Understanding GCSE and A-level exam reforms

2018-08-14

The main exam period for GCSEs and A-levels is now underway, and pupils are sitting a host of new qualifications in 2018.


Following exam reforms, pupils will face 20 new GCSE exams and 11 new A-levels, including a number of major subjects.


This follows the launch of three reformed GCSEs – English language, English literature and Maths – and 13 new A-levels last year.


That formed the first part of a four-year programme of reform, while next year will see the introduction of 25 new GCSE exams and 20 new A-levels.


Finally, the process will be rounded off in 2020 with five new GCSEs and an additional 13 A-levels, with the majority of those modern foreign language subjects.


This year Science, geography, history and modern foreign languages are among the new GCSE exams being sat this summer, while PE and religious studies feature in the list of new A-levels.


Part of the reform saw the marking structure change to a numbered grade system, while coursework aspects have largely been removed.


According to the Department for Education, the new grading system is meant to represent tougher exams that are more challenging for pupils.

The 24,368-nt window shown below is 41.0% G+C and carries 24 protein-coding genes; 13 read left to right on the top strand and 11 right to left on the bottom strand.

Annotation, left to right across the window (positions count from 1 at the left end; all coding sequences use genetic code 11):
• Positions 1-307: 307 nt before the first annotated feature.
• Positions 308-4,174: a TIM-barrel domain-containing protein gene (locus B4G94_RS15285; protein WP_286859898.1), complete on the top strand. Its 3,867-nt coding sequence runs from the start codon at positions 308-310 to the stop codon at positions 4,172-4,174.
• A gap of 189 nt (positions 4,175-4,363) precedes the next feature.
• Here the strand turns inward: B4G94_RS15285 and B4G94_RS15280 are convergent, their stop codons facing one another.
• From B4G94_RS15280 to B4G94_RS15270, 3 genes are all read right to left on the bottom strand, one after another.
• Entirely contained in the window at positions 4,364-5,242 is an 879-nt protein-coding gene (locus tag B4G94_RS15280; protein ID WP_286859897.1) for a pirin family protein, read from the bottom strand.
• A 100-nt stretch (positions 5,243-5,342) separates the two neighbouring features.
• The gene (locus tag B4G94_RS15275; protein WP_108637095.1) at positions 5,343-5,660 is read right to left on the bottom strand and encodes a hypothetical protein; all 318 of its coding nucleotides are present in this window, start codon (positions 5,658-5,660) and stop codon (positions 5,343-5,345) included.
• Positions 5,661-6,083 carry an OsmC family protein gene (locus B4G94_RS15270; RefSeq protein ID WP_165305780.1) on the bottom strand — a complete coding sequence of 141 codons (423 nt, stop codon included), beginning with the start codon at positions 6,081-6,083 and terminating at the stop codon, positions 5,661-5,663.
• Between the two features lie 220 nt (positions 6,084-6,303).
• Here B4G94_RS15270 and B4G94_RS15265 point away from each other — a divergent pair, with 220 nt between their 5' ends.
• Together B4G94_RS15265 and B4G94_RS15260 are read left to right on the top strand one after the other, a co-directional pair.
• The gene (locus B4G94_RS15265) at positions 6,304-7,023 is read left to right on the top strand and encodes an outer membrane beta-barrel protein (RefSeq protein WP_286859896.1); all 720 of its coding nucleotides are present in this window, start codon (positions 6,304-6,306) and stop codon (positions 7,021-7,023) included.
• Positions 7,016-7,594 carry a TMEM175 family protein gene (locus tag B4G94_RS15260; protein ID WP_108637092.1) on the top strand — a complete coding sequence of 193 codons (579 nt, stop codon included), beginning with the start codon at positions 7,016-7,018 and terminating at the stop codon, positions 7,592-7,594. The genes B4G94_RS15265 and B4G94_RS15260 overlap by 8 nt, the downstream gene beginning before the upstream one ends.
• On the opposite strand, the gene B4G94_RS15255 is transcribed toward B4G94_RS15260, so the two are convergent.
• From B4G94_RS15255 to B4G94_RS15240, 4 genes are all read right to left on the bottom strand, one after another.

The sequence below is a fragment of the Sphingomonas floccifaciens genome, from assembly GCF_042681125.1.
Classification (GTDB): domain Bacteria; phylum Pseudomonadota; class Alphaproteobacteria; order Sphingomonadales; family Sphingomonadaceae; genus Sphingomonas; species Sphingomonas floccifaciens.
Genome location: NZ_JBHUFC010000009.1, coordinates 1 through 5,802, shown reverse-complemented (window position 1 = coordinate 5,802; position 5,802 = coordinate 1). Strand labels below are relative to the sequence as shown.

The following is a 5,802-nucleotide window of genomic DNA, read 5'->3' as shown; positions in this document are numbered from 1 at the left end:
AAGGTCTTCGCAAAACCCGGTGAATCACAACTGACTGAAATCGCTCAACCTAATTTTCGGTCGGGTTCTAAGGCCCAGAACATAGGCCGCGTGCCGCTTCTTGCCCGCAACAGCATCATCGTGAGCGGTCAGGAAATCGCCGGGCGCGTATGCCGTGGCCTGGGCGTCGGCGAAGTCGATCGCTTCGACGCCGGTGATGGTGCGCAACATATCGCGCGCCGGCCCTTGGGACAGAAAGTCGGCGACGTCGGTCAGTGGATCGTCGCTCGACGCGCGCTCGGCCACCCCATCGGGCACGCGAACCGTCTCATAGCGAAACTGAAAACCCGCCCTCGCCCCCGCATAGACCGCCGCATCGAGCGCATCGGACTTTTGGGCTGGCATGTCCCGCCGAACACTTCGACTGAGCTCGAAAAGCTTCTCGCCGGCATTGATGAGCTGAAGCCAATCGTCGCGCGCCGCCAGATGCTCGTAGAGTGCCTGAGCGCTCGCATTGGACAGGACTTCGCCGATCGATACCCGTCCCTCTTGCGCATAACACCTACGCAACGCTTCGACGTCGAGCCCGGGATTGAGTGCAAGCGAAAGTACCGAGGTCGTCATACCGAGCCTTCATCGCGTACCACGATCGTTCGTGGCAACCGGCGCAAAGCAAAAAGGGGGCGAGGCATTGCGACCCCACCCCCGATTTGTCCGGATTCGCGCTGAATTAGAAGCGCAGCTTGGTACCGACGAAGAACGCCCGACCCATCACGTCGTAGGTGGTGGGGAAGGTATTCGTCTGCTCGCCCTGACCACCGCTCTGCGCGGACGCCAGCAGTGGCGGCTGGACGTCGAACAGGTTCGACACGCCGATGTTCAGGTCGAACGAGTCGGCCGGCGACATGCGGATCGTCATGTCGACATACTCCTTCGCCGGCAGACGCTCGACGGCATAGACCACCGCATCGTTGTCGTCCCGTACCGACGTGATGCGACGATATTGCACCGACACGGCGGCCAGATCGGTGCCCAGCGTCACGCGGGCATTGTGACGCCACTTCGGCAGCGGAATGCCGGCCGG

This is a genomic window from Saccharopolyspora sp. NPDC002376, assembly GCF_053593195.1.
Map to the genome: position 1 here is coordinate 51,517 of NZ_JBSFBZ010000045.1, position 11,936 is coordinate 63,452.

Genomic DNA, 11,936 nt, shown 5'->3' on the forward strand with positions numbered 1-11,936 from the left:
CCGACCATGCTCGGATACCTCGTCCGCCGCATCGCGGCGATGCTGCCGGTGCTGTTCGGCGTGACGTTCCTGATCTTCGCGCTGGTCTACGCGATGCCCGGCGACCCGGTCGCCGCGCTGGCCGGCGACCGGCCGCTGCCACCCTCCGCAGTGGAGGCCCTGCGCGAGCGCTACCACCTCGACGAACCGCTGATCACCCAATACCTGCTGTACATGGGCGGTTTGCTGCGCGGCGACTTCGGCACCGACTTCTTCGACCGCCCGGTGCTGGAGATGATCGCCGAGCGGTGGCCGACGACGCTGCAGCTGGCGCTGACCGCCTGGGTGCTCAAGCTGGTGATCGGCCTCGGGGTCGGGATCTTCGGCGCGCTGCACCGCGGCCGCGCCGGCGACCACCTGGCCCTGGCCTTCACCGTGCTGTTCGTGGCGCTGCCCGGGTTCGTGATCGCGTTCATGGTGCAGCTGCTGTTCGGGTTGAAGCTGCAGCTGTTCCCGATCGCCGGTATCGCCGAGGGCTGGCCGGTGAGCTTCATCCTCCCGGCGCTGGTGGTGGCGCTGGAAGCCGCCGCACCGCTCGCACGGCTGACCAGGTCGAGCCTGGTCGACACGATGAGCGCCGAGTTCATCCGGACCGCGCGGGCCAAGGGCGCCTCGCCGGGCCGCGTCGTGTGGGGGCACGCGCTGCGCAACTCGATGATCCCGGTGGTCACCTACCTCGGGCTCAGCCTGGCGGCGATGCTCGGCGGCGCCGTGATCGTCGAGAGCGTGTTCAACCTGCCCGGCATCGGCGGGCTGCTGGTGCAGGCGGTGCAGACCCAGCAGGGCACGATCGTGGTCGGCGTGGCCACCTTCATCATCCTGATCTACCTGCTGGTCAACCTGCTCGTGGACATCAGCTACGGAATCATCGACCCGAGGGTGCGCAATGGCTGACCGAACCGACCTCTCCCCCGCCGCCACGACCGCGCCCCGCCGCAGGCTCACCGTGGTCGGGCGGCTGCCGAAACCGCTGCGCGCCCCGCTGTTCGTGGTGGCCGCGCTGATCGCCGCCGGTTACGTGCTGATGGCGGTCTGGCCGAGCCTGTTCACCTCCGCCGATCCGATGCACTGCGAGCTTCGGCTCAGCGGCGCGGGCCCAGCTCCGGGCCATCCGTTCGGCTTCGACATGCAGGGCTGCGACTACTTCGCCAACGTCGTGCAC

Under the new marking set up, numbers 9, 8 and 7 correspond to the top grades of A* and A, which should enable greater differentiation among the best performers.


A 4 is representative of a standard pass while a 5 is deemed to be a strong pass.


GCSE exams in ancient language – including Greek and Latin – art and design, biology, chemistry, citizenship studies, combined science, dance, drama, food preparation and nutrition, geography, history, modern foreign languages – including French, German and Spanish – music, physics, PE and religious studies will all be graded 1-9 from this year.


AS-level outcomes no longer contribute to A-level grades either and are part of the reforms initially announced by former education secretary Michael Gove.


Secondary school teachers have suggested that the new GCSE workload is excessive, while the Association of School and College Leavers said removing coursework could increase stress among pupils.


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